On the face of it, China and the United States both look as though they would be relatively insulated if trade tensions continue to escalate.
China’s exports to the U.S. account for only 4 percent of its GDP, and its imports from the U.S. amount to just 1 percent of GDP. In the U.S., with its large, domestically driven economy, the equivalent figures are 1 percent and 3 percent. But putting aside these headline numbers, a retreat from globalization by the world’s two largest economies would nonetheless entail significant costs.
True, China has been rebalancing away from exports: Domestic consumption contributed to more than 60 percent of its GDP growth in 10 of the 15 quarters since 2015, and up to 80 percent in the first half of 2018.
In many consumer categories, China is now the world’s largest market. In the first quarter of 2018, it overtook the U.S. as the world’s top box office. And it also now accounts for 30 percent of global auto sales (and 43 percent of unit sales of electric vehicles) and 42 percent of global retail e-commerce transaction value.
Moreover, the McKinsey Global Institute finds that while the world’s exposure to China in terms of trade, technology and capital increased from 2000 to 2017, China’s exposure to the world peaked in 2007, and has declined ever since. As recently as 2008, China’s net trade surplus accounted for 8 percent of its GDP; by 2017, it had fallen to 1.7 percent. That is less than either Germany or South Korea, where net exports generate 5 to 8 percent of GDP.
Following a sustained period in which China drove global growth, it seems as though its great “opening up” is losing momentum. After China joined the World Trade Organization in 2001, it cut tariffs by half, bringing them down to 8 percent as of 2008. Yet, by 2016, they had edged back up to 9.6 percent — a rate that is more than double the U.S. and European Union average.
At the same time, China’s barriers to foreign capital inflows to services remain high. And the government appears to promote the growth of local companies, not least through its “Made in China 2025” plan, which sets guidelines for domestic companies in 11 of 23 high-priority subsectors.
Still, these trends do not necessarily mean that China is closing itself off from the world. In fact, there are five reasons why an increasingly autarchic China is unlikely.
For starters, China remains dependent on foreign technology, with half of its technology imports coming from just three countries — the U.S. (27 percent), Japan (17 percent), and Germany (11 percent) — between 2011 and 2016. More to the point, these numbers have barely budged over the past 20 years, despite China’s efforts to boost innovation at home.
Second, were China to close itself off, it would damage its neighbors’ economic prospects, thus destabilizing its own immediate region. For example, according to a recent OECD analysis, Malaysia, Singapore and South Korea could lose 0.5 to 1.5 percent of GDP each as a result of reduced U.S.-China trade. This, in turn, would set back China’s ambitions to be the region’s trade anchor.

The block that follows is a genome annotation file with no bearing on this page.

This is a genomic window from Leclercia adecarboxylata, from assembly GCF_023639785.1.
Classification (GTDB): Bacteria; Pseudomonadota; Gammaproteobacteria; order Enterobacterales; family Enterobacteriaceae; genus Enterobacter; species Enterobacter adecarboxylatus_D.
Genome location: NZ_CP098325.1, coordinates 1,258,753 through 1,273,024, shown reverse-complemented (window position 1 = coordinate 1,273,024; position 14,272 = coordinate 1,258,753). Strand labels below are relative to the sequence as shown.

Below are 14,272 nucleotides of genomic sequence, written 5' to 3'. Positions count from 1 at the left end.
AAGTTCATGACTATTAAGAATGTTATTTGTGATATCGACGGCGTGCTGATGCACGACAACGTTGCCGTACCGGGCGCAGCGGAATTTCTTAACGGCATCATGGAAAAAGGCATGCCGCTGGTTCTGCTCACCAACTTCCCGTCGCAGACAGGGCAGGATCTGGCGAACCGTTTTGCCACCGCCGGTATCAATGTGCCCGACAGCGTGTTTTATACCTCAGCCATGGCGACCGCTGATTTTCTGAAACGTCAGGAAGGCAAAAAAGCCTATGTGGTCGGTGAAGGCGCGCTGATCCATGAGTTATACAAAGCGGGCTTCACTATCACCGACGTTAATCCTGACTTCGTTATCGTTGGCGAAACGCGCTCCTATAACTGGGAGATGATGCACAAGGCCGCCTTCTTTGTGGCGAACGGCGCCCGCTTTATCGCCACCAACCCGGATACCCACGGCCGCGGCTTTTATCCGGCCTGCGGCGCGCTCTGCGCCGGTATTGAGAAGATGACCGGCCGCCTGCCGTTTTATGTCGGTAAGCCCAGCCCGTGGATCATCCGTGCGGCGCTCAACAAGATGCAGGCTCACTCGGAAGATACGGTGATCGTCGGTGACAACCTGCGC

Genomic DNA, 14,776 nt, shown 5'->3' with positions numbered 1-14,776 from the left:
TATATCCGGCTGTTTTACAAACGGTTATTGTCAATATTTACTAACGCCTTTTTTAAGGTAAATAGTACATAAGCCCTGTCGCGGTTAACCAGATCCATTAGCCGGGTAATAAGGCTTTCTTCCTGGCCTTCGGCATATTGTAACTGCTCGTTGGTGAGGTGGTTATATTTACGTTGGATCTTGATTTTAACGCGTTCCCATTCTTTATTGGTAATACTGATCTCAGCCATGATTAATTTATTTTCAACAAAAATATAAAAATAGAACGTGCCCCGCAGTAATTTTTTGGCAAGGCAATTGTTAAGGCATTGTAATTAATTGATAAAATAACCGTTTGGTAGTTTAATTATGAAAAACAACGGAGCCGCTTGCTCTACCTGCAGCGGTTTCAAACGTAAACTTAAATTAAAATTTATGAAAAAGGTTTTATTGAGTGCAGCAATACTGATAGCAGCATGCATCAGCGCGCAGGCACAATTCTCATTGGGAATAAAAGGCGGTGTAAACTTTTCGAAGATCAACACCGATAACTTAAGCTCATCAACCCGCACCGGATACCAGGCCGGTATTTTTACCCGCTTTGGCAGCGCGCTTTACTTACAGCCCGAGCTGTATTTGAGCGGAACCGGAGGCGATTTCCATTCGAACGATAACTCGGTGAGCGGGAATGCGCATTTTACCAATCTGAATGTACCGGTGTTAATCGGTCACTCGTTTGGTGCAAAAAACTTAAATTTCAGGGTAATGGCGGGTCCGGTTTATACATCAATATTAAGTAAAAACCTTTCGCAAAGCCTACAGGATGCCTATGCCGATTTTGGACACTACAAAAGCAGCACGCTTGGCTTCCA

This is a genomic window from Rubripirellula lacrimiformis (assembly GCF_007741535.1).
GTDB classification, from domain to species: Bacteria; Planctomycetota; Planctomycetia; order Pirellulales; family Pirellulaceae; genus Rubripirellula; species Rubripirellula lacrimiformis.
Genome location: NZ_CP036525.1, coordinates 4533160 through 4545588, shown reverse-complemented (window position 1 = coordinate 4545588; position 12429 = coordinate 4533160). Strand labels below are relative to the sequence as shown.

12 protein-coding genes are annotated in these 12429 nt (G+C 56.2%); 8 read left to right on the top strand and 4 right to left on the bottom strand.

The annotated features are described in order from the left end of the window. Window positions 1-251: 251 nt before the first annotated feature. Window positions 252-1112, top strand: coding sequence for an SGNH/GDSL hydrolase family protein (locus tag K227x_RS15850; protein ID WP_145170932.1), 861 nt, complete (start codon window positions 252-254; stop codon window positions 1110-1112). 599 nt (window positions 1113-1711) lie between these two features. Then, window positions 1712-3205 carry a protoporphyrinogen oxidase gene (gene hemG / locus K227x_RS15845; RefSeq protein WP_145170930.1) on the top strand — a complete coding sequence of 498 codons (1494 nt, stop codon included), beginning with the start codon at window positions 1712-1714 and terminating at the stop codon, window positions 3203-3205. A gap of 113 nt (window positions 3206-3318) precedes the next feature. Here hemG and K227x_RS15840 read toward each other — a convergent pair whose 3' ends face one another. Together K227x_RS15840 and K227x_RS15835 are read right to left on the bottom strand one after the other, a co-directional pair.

Third, with a turn inward, China would start to miss out on investment and know-how from the multinationals currently operating in its economy. As of 2015, there were 481,000 foreign enterprises in China (more than twice as many as in 2000), employing around 14 million workers.
About 40 percent of China’s exports are produced by foreign companies, or by foreign-domestic joint ventures. Moreover, foreign firms produce 87 percent of electronics in China, and 59 percent of machinery. Not by coincidence, those are the sectors most affected by the current trade dispute.
A survey conducted by the American Chamber of Commerce in China reinforces concerns about the impact of escalating trade tensions on foreign investment. Already, 31 percent of U.S. firms say they may delay or cancel investment decisions, 18 percent may relocate some or all of their manufacturing outside China, and 3 percent may even exit the Chinese market altogether.
Fourth, a reduction in trade could sap the reform momentum China needs to iron out the many inefficiencies in its domestic economy. For example, China’s efforts to position its financial system to manage the risks associated with high debt levels will be sidelined if it is forced to provide more liquidity to the economy to make up for trade losses. Likewise, China’s inefficient state-owned enterprises — whose return on assets is only 30 to 50 percent that of private sector companies — need to be overhauled as part of a broader agenda to boost productivity. But if the economy comes under pressure, those efforts, too, could be delayed for fear of undermining employment.
Finally, and more broadly, there is ample evidence showing that global interconnectedness is good for growth. The McKinsey Global Institute finds that global flows of goods, services, capital, people and data over the past decade have boosted world GDP by around 10 percent above where it otherwise would have been.
A reversal of China’s great opening up would hurt not just China, but everyone — including the U.S. Losing access to Chinese markets, capital flows, exports and talent would result in higher prices and slower growth, whereas the benefits of reduced levels of competition to U.S. industries are less clear.
Chinese imports have cut the price of U.S. consumer goods by an estimated 27 percent. And firms in the U.S. would take a direct hit from higher tariffs in trade, given that 77 percent of China’s exports to the U.S. are intermediary and capital goods used to produce finished products, according to the McKinsey Global Trade Database.
Turning inward may be tempting for China, but the economic costs of doing so would be significant. One hopes — perhaps against hope — that the 90-day truce on tariff increases lasts, so that an enduring trade agreement can be forged.